Recent reports have indicated that many anesthesiology related medical errors are going unreported because physicians fear reprisal if they indicate that an error occurred. This is cause for concern because it obviously skews medical reporting data and may be hiding a much larger problem with medical negligence due to the failure of anesthesiologists to properly dose patients undergoing sedation based on factors such as their medical history, age and other factors. With data suggesting that as many as 98,000 people could be dying due to these errors, it is especially problematic that doctors are brushing their errors under the rug in order to avoid being held liable.
Self-Reporting of Medical Errors is Suspiciously Low
A study performed by the University of Michigan found that when physicians were left to report their own errors, there was an incredibly low incident rate compared to the number of reports made by patients alleging they suffered injury. Out of 434,554 cases, only 238 medication errors were reported by doctors, making the self-report incident rate only 5.5 per 10,000 cases. This also suggests that the problem is far more serious than previously suspected.
While self-reporting indicates only 5.5 errors in 10,000 cases, real world data shows that the actual rate of errors is somewhere between 1 in 100 and 1 in 400. This means that allowing doctors to self-report will undoubtedly skew the data drastically in favor of the physicians.
Some of the most common contributors to medication errors include allergic reactions, reactions to other medications, dosing errors and the method through which medications are administered. The University of Michigan study found that these errors definitely have an impact on patients, with almost 10% of medication errors resulting in what are considered temporary harm or worse.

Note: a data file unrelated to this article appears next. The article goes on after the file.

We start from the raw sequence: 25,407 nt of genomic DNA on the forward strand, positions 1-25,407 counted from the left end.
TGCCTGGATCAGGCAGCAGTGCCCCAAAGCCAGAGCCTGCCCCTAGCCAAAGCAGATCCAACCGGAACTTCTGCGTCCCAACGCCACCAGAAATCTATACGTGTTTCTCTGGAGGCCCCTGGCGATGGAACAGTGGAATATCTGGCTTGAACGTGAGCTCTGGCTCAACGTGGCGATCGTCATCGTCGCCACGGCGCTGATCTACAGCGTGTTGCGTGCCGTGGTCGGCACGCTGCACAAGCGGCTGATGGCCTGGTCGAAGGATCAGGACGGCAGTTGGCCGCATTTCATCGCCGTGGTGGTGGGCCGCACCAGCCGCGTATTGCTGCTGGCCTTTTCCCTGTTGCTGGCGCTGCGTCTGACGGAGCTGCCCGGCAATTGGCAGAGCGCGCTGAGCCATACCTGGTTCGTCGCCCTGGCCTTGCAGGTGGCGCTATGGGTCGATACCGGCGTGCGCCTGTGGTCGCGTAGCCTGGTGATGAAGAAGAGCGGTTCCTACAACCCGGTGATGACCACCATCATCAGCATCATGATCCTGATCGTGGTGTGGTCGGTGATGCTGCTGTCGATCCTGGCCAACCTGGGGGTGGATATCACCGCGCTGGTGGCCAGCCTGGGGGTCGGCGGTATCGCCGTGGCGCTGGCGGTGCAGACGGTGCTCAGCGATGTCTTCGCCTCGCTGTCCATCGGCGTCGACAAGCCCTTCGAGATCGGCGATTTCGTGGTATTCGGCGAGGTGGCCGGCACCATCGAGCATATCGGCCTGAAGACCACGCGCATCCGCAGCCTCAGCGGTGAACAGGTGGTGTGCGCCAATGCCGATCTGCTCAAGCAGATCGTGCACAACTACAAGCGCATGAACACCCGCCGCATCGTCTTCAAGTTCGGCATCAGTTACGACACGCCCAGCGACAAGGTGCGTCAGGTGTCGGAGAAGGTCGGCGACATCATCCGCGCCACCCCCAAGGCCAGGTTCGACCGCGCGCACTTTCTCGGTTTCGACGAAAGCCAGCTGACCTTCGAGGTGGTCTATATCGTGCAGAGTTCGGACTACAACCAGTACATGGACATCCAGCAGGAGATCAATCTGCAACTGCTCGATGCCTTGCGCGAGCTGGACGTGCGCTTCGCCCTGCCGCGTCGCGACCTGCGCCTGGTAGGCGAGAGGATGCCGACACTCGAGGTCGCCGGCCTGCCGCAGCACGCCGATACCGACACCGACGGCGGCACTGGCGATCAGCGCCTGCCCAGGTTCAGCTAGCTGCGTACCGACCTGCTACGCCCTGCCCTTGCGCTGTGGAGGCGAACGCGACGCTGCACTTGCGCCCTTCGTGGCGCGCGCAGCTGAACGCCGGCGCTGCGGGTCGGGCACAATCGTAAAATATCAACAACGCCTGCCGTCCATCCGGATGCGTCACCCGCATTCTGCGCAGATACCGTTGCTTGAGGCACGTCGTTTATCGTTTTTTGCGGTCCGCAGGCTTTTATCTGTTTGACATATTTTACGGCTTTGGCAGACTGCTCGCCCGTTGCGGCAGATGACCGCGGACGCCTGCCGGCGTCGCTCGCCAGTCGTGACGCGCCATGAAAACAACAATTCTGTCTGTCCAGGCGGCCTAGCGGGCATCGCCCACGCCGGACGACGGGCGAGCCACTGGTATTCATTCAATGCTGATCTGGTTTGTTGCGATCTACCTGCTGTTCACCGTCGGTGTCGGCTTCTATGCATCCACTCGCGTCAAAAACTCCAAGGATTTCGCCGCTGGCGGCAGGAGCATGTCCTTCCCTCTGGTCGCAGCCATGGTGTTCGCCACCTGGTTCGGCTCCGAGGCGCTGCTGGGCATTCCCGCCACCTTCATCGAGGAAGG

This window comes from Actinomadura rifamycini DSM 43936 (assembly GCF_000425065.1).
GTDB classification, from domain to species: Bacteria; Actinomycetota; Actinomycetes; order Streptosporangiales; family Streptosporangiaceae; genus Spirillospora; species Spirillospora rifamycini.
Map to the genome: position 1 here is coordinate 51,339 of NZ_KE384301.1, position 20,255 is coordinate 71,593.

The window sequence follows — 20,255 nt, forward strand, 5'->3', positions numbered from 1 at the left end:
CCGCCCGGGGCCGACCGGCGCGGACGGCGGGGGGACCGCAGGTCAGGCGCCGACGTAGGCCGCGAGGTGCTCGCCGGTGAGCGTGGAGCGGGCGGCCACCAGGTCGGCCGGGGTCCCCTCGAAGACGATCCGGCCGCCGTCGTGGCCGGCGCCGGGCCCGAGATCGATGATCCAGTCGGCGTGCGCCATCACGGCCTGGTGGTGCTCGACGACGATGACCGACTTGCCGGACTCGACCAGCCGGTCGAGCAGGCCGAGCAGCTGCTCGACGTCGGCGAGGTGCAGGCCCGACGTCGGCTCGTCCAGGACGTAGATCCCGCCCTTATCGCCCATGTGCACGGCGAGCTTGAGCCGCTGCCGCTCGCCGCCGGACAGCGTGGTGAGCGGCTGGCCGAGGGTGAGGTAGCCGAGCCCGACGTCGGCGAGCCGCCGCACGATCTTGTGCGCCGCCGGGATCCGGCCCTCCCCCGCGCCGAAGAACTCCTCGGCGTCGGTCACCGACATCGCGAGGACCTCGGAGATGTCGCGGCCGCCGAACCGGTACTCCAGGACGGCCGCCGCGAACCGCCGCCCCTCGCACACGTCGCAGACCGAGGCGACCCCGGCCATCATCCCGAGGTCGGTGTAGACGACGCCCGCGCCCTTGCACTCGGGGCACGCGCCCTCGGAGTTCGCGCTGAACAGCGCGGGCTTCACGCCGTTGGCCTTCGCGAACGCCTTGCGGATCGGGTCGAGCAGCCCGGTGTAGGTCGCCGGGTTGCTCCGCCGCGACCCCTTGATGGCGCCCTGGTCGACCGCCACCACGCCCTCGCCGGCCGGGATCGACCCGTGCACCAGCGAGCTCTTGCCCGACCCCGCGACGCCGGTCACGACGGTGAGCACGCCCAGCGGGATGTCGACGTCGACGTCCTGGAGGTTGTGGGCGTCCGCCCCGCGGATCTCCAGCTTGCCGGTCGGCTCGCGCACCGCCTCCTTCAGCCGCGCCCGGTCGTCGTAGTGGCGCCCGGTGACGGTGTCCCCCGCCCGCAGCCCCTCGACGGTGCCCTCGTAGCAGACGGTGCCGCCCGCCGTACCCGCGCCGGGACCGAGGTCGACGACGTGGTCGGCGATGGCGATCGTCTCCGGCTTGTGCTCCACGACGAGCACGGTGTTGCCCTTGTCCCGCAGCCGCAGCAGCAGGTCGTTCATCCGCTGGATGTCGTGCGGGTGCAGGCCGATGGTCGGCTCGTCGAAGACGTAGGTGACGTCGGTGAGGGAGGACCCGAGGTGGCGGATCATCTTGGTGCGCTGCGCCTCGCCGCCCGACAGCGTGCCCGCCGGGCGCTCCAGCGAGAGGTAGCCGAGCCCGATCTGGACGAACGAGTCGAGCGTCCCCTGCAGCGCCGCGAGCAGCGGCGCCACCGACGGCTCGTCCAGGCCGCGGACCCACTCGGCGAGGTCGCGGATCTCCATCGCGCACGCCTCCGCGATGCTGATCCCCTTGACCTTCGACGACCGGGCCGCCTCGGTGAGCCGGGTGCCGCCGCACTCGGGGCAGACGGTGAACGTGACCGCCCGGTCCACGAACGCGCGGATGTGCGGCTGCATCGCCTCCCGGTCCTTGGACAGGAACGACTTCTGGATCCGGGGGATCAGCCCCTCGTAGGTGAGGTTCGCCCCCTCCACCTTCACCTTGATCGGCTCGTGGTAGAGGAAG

Fear of Repercussions May Contribute to Underreporting
Since medication errors may cause harm to almost 10% of those receiving the wrong medicine or dosage, physicians may be more inclined not to report an error out of fear that they may be disciplined or held liable. When people are allowed to provide self-criticism that could have the potential for reprisals, they are more likely to fudge their reports in order to avoid punitive action from their employers.
In this case, however, the failure to provide accurate data is compromising the ability of healthcare providers to improve the quality of their care by reviewing errors to determine what went wrong and how to make sure similar accidents don’t occur in the future. Like any member of the human race; physicians make mistakes from time to time. The key to improving medical care rests in learning from these mistakes, however, and this cannot happen then incidents continue to go unreported at unprecedented levels.
Liability of Anesthesiology Providers
If your anesthesiologist is not reporting his or her errors truthfully, it could help make a case on your behalf for negligence if you have been injured because of a medication error. By failing to report the error, the anesthesiologist is indicating a fear that his or her actions may result in some sort of punishment— which is a sure sign that he or she did not act in an appropriate manner.
The majority of medication errors that result in severe injury or death have been found to be preventable, which is why healthcare providers and physicians should be held fully liable for their mistakes. If you have been injured or lost someone due to a medical error, reviewing your case with a qualified attorney may help you determine whether you have the right to seek legal action.
Rosenfeld Injury Lawyers has helped thousands of clients secure the fair compensation they were entitled to and the justice they deserved following catastrophic medical errors. Contact us today to learn more about your legal options and rights so that you can make an informed choice on how to proceed with your claim.